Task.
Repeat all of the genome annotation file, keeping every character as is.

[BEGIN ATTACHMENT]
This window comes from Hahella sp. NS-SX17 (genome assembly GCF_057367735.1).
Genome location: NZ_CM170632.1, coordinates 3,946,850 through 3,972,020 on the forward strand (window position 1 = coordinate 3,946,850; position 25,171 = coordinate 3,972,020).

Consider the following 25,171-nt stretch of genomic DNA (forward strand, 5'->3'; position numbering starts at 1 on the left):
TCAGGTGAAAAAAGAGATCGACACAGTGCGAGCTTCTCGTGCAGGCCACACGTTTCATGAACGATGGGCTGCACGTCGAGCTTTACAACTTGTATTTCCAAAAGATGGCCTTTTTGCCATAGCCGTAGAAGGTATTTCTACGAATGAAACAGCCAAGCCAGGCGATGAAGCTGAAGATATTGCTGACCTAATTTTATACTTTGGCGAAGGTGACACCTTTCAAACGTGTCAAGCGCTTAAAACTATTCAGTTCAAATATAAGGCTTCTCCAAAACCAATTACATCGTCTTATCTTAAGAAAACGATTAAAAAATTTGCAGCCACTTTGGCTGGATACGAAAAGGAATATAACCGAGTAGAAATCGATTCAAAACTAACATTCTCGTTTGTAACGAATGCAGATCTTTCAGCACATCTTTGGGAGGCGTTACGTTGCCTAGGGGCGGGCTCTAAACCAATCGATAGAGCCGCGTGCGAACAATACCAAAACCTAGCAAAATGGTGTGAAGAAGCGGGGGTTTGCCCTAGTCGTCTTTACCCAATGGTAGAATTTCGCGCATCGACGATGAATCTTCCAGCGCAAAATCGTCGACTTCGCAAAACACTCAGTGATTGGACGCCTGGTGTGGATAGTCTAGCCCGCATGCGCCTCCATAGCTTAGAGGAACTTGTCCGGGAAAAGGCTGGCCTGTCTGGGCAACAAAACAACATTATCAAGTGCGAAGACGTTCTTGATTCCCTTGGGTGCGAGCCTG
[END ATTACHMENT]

This window comes from Hahella sp. NS-SX17 (genome assembly GCF_057367735.1).
Genome location: NZ_CM170632.1, coordinates 3,946,850 through 3,972,020 on the forward strand (window position 1 = coordinate 3,946,850; position 25,171 = coordinate 3,972,020).

Consider the following 25,171-nt stretch of genomic DNA (forward strand, 5'->3'; position numbering starts at 1 on the left):
TCAGGTGAAAAAAGAGATCGACACAGTGCGAGCTTCTCGTGCAGGCCACACGTTTCATGAACGATGGGCTGCACGTCGAGCTTTACAACTTGTATTTCCAAAAGATGGCCTTTTTGCCATAGCCGTAGAAGGTATTTCTACGAATGAAACAGCCAAGCCAGGCGATGAAGCTGAAGATATTGCTGACCTAATTTTATACTTTGGCGAAGGTGACACCTTTCAAACGTGTCAAGCGCTTAAAACTATTCAGTTCAAATATAAGGCTTCTCCAAAACCAATTACATCGTCTTATCTTAAGAAAACGATTAAAAAATTTGCAGCCACTTTGGCTGGATACGAAAAGGAATATAACCGAGTAGAAATCGATTCAAAACTAACATTCTCGTTTGTAACGAATGCAGATCTTTCAGCACATCTTTGGGAGGCGTTACGTTGCCTAGGGGCGGGCTCTAAACCAATCGATAGAGCCGCGTGCGAACAATACCAAAACCTAGCAAAATGGTGTGAAGAAGCGGGGGTTTGCCCTAGTCGTCTTTACCCAATGGTAGAATTTCGCGCATCGACGATGAATCTTCCAGCGCAAAATCGTCGACTTCGCAAAACACTCAGTGATTGGACGCCTGGTGTGGATAGTCTAGCCCGCATGCGCCTCCATAGCTTAGAGGAACTTGTCCGGGAAAAGGCTGGCCTGTCTGGGCAACAAAACAACATTATCAAGTGCGAAGACGTTCTTGATTCCCTTGGGTGCGAGCCTG